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The Top 10 Words in Wales Revealed

Plastic, the ocean, Emmeline Pankhurst, Donald Trump, Brexit, Korea, Grenfell Tower, unicorns, slime and computer gameFortnite are just some of the people and subjects that influence British children’s creativity and use of language, says a report published today by Oxford University Press (OUP).

Following OUP’s analysis of the 134,790 short stories submitted to the 2018 BBC Radio 2 Chris Evans’ Breakfast Show’s 500 Words competition, British children have once again shown themselves to be fabulously inventive, funny and socially astute.

Plastic is the Oxford Children’s ‘Word of the Year’ because of its significant increase in use in 500 Words, the awareness and passion children demonstrated for environmental issues, and the creative solutions to combat them that they invented in their stories. This demonstrated the huge impact David Attenborough’s Blue Planet II had on the nation’s children.

The Top 10 words which are used more in the stories of Wales than in any other are:

  • trespasser
  • welsh
  • wales
  • tardis
  • cyberman
  • doodle
  • galaxy
  • anaconda
  • tiger
  • bourbon

Children use plastic in their stories in an emotive way to convey their understanding of the damage pollution is causing to marine life, drawing on their creativity and imagination to deliver powerful descriptive imagery in stories, with titles such asThe Plastic Shore, The Mermaid’s Plastic Missionand The Evil Mr Plastic. For example:

“Sea animals are dying because of you and your plastic! Nets get caught around dolphins’ necks. Plastic used for bottles gets tangled around sea turtle shells…” (Save The Planet,boy aged 7).

Children are also taking matters into their own hands to come up with inventive solutions to the plastic problem with, for instance: a ‘Reverse-o-matic Pollutinator Ray Gun’ for “zonking all the polluting machines around the world”(The Bookworm, boy aged 13); the ‘Fantastic-sewage-sooperpooper-suckerupper’ to “stop sewage going into the sea so people could swim in it without it being horrible”(Professor Igotit and the Fantastic-sewage-sooperpooper-suckerupper, boy aged 5); and ‘The three plastic-eteers’, “a team fighting against plastic rubbish” (The Three Plastic-eteers, girl aged 8).

Some stories are even told from the point of view of the plastic containers: “Reaching the surface I found it filled with my kind. Empty bottles bobbed on the surface like rubber ducks, bags of different sizes and colours floating like jelly fish, killing and collecting helpless sea life. A blanket of plastic suffocating the ocean. None of us belong here.”(Misplaced, girl aged 8).

Correspondingly, use of the terms recycleand recyclingeach have also increased by more than 100%, as have packaging, pollution, plastic bottle, plastic bag, and plastic waste. Biodegradable andpermeable entered the stories for the first time and the wordocean, and many of its real or imagined inhabitants (whale, dolphin, turtle, shark, penguin, octopus, and of course, mermaid) also saw marked rises.The phraselitter pickingappears for the very first time, with phrases such as: “After watching recent events on the news about plastic ruining the oceans, she had organised a beach litter picking event with her friends.” (Mermaid SOS!girl aged 11).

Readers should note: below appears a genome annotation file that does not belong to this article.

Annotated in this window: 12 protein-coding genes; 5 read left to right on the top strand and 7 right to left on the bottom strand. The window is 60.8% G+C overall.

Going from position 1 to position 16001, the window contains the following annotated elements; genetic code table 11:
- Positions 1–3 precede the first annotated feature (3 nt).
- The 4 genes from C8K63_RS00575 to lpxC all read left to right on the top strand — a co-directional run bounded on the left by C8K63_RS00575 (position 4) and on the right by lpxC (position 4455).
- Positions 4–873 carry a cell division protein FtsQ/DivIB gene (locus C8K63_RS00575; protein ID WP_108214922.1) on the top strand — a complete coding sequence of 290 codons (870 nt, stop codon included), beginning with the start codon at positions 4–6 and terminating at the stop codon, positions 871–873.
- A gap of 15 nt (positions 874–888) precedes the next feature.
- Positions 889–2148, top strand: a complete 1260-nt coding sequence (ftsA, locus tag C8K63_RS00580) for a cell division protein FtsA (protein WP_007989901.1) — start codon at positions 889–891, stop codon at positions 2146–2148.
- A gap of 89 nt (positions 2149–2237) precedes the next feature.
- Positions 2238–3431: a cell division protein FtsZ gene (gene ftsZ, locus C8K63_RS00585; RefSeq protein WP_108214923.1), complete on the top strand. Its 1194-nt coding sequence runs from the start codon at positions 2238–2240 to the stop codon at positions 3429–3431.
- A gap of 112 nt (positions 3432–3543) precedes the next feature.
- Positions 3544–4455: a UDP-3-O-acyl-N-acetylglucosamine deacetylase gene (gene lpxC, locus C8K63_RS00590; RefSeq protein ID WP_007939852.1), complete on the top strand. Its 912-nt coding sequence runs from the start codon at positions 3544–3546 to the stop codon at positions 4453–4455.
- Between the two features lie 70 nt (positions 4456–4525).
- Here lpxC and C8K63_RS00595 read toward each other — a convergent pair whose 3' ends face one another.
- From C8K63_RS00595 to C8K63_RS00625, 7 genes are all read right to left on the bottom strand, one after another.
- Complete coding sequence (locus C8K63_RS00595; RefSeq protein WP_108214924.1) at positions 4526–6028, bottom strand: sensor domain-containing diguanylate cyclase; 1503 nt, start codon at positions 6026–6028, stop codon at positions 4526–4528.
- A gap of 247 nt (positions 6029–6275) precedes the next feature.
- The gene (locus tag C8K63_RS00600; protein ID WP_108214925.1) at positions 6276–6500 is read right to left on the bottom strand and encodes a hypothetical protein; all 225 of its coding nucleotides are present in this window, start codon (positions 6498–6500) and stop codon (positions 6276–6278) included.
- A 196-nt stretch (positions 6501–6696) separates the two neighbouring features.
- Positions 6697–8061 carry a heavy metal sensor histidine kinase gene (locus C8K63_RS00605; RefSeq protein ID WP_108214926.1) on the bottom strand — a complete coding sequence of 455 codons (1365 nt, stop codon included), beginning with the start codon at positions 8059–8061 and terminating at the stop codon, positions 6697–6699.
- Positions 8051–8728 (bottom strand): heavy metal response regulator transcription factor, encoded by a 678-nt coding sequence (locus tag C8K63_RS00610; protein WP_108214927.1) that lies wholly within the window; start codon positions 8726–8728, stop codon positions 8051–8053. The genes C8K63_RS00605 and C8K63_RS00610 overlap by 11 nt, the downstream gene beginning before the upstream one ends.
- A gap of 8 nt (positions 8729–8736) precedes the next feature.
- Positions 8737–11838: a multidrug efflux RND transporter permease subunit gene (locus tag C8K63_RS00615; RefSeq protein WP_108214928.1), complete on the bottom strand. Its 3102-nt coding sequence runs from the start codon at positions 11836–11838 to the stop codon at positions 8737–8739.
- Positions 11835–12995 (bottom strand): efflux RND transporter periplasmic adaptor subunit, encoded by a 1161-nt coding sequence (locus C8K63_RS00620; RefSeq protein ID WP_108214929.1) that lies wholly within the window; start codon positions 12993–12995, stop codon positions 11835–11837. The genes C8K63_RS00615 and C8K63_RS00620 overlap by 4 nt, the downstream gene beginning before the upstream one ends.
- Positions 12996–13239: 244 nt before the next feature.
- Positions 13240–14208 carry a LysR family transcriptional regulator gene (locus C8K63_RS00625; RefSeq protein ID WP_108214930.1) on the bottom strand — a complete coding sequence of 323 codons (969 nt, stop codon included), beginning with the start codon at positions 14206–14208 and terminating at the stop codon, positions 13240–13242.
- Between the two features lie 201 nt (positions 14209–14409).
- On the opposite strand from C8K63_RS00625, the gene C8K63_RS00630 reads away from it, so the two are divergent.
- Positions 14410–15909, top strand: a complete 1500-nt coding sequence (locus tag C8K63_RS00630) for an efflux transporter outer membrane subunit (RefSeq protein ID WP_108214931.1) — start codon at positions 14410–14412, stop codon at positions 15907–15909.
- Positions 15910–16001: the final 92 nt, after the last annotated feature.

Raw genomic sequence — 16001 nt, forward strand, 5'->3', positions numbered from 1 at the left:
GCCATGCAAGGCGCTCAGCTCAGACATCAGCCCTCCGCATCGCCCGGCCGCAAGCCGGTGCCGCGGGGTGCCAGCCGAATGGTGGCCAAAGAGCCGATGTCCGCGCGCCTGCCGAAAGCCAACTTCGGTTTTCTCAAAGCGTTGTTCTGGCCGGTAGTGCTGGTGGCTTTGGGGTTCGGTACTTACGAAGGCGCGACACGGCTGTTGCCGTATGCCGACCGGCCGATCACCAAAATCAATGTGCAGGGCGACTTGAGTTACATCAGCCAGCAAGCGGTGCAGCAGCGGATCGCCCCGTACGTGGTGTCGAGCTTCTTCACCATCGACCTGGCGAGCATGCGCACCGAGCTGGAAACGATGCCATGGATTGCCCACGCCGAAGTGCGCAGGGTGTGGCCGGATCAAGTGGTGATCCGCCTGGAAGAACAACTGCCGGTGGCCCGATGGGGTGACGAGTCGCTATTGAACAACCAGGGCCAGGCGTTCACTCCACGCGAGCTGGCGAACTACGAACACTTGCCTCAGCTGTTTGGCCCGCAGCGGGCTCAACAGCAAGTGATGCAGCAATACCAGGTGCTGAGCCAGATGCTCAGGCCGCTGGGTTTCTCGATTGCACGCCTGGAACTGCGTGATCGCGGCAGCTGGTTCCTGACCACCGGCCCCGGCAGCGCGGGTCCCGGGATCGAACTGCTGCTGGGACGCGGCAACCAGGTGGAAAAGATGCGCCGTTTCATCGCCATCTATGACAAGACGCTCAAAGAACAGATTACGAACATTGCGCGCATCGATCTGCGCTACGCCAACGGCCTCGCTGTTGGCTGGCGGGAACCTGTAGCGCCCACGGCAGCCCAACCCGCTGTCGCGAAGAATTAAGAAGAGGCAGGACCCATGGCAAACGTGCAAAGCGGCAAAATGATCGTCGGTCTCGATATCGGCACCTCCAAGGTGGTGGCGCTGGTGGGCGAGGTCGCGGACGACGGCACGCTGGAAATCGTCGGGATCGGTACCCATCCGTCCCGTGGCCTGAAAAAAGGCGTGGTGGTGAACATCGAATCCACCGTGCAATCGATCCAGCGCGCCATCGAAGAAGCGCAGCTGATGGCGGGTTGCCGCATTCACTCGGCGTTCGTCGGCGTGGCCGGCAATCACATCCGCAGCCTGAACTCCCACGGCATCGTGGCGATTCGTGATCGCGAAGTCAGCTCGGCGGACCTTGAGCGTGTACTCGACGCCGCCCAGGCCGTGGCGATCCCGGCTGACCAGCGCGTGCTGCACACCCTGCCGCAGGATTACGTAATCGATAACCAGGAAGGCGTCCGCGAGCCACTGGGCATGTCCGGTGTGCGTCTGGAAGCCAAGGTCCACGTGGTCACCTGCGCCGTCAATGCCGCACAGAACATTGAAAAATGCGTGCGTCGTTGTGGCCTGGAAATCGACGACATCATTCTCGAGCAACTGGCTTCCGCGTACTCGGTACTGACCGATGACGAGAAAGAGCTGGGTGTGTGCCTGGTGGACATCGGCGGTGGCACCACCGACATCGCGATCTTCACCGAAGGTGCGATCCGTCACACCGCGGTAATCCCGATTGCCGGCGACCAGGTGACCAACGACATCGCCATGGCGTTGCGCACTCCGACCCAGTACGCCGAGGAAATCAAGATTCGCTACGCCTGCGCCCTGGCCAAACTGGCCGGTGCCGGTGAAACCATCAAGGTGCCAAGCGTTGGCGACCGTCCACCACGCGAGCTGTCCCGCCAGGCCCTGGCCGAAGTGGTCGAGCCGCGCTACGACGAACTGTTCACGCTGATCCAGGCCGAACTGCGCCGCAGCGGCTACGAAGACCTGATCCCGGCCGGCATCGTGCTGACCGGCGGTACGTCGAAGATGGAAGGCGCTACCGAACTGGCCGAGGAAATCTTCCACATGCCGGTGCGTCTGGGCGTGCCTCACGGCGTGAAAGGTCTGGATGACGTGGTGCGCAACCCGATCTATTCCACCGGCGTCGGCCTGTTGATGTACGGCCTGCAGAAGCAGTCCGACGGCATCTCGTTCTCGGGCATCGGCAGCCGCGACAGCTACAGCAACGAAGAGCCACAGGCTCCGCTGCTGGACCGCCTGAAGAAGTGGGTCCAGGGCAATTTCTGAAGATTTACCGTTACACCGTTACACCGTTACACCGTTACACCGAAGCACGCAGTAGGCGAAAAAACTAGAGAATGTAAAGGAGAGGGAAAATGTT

Vineeta Gupta, Head of Children’s Dictionaries at Oxford University Press, said:

Language empowers children, giving them a voice to express their passions and opinions, which they have put to powerful effect in this year’s Radio 2 Breakfast Show’s 500 Words competition. Children have shown they are acutely aware of the impact plastic has on our environment and how it will affect their own future. They have used their stories to devise imaginative ways to combat this issue and bring about change in their world.”

Chris Evans says:

“Plastic is a fantastic Word of the Year! It really shows just how incredibly engaged with and how much the young people in Britain today care about the world around them. The OUP’s 500 Words analysis is always fascinating and so insightful about the creative ways children use language.”

Last year, thousands of children used language in clever, witty, and subversive ways related to the US President,making Trumpthe 2017Children’s Word of the Year. Fascination with ‘The Donald’ shows no sign of abating, and he takes the top spot for famous people mentioned for the second year in succession. Santa and Cinderella remain the most used fictional characters as in all other years of the competition. Once again, vocabulary associated with Donald Trump (president, White House, fake news, and wig) featured strongly:  “My name is Walter Wig and I sit on Donald Trump’s head.”(Donald Trumps Wig, girl aged 9). There were also many inventive creations inspired by ‘trump’, such asSnozzletrump, Pinetrump and Snuffletrump.

The top 10 names of famous people used in stories include as usual some sports and historical names. Donald Trump is number one, followed by Ronaldo, Messi, Hitler, David Walliams (his first ever Top 10 appearance), Neymar, Usain Bolt, Queen Elizabeth, Cleopatra, and Queen Victoria. Favourite singers (in order of popularity in stories) are Little Mix, Ed Sheeran, Ariana Grande, Justin Bieber, Olly Murs, and Taylor Swift, with the latter’s tune Shake it off the most mentioned song.